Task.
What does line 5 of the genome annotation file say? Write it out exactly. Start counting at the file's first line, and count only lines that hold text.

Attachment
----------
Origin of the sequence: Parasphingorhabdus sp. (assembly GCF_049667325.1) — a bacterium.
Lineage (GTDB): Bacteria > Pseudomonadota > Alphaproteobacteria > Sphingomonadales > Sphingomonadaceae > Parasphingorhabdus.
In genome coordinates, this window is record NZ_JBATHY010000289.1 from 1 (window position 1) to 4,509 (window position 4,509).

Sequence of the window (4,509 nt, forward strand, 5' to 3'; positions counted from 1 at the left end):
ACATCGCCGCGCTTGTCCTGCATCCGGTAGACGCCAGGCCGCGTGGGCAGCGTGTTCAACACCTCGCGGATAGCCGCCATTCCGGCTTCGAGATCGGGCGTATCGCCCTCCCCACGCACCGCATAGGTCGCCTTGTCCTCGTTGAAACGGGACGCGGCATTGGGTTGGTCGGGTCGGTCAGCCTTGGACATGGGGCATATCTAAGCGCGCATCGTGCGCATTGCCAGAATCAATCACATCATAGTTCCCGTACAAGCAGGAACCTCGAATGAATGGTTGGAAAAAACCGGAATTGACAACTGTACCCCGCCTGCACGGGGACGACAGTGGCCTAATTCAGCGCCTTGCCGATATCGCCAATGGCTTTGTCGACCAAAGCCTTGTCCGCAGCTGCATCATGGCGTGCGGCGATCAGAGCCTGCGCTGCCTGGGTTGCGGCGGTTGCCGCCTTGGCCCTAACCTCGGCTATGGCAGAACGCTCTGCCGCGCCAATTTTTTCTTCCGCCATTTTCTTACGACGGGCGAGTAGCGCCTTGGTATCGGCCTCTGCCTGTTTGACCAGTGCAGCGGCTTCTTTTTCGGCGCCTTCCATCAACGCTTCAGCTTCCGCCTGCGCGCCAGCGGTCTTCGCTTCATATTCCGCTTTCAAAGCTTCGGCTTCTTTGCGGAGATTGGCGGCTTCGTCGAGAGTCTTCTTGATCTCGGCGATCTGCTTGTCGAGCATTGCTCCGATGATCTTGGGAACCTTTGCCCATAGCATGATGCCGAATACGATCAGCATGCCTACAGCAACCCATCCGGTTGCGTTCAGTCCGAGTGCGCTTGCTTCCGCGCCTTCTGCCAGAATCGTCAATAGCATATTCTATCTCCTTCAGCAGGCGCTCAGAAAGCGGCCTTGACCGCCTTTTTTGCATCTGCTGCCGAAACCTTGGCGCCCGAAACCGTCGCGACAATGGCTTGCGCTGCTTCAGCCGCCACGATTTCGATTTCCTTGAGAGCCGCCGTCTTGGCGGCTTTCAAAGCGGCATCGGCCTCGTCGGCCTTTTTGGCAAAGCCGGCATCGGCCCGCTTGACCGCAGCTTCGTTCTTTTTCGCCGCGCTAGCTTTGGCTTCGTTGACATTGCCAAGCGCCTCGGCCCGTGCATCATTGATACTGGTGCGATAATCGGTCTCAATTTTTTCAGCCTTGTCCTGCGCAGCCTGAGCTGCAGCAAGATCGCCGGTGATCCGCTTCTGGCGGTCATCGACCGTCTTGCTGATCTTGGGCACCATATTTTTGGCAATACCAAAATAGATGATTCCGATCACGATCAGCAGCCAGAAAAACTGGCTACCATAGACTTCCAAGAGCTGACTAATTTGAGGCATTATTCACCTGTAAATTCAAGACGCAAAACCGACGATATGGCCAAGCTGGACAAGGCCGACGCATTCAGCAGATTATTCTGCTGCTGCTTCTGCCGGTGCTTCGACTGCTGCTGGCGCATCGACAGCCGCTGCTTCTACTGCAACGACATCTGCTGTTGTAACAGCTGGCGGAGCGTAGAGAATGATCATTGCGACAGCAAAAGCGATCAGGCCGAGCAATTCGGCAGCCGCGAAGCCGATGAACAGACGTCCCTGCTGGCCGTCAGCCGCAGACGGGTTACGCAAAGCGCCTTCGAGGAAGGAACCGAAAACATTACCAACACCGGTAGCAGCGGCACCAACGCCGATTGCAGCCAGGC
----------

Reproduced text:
ACATCGCCGCGCTTGTCCTGCATCCGGTAGACGCCAGGCCGCGTGGGCAGCGTGTTCAACACCTCGCGGATAGCCGCCATTCCGGCTTCGAGATCGGGCGTATCGCCCTCCCCACGCACCGCATAGGTCGCCTTGTCCTCGTTGAAACGGGACGCGGCATTGGGTTGGTCGGGTCGGTCAGCCTTGGACATGGGGCATATCTAAGCGCGCATCGTGCGCATTGCCAGAATCAATCACATCATAGTTCCCGTACAAGCAGGAACCTCGAATGAATGGTTGGAAAAAACCGGAATTGACAACTGTACCCCGCCTGCACGGGGACGACAGTGGCCTAATTCAGCGCCTTGCCGATATCGCCAATGGCTTTGTCGACCAAAGCCTTGTCCGCAGCTGCATCATGGCGTGCGGCGATCAGAGCCTGCGCTGCCTGGGTTGCGGCGGTTGCCGCCTTGGCCCTAACCTCGGCTATGGCAGAACGCTCTGCCGCGCCAATTTTTTCTTCCGCCATTTTCTTACGACGGGCGAGTAGCGCCTTGGTATCGGCCTCTGCCTGTTTGACCAGTGCAGCGGCTTCTTTTTCGGCGCCTTCCATCAACGCTTCAGCTTCCGCCTGCGCGCCAGCGGTCTTCGCTTCATATTCCGCTTTCAAAGCTTCGGCTTCTTTGCGGAGATTGGCGGCTTCGTCGAGAGTCTTCTTGATCTCGGCGATCTGCTTGTCGAGCATTGCTCCGATGATCTTGGGAACCTTTGCCCATAGCATGATGCCGAATACGATCAGCATGCCTACAGCAACCCATCCGGTTGCGTTCAGTCCGAGTGCGCTTGCTTCCGCGCCTTCTGCCAGAATCGTCAATAGCATATTCTATCTCCTTCAGCAGGCGCTCAGAAAGCGGCCTTGACCGCCTTTTTTGCATCTGCTGCCGAAACCTTGGCGCCCGAAACCGTCGCGACAATGGCTTGCGCTGCTTCAGCCGCCACGATTTCGATTTCCTTGAGAGCCGCCGTCTTGGCGGCTTTCAAAGCGGCATCGGCCTCGTCGGCCTTTTTGGCAAAGCCGGCATCGGCCCGCTTGACCGCAGCTTCGTTCTTTTTCGCCGCGCTAGCTTTGGCTTCGTTGACATTGCCAAGCGCCTCGGCCCGTGCATCATTGATACTGGTGCGATAATCGGTCTCAATTTTTTCAGCCTTGTCCTGCGCAGCCTGAGCTGCAGCAAGATCGCCGGTGATCCGCTTCTGGCGGTCATCGACCGTCTTGCTGATCTTGGGCACCATATTTTTGGCAATACCAAAATAGATGATTCCGATCACGATCAGCAGCCAGAAAAACTGGCTACCATAGACTTCCAAGAGCTGACTAATTTGAGGCATTATTCACCTGTAAATTCAAGACGCAAAACCGACGATATGGCCAAGCTGGACAAGGCCGACGCATTCAGCAGATTATTCTGCTGCTGCTTCTGCCGGTGCTTCGACTGCTGCTGGCGCATCGACAGCCGCTGCTTCTACTGCAACGACATCTGCTGTTGTAACAGCTGGCGGAGCGTAGAGAATGATCATTGCGACAGCAAAAGCGATCAGGCCGAGCAATTCGGCAGCCGCGAAGCCGATGAACAGACGTCCCTGCTGGCCGTCAGCCGCAGACGGGTTACGCAAAGCGCCTTCGAGGAAGGAACCGAAAACATTACCAACACCGGTAGCAGCGGCACCAACGCCGATTGCAGCCAGGC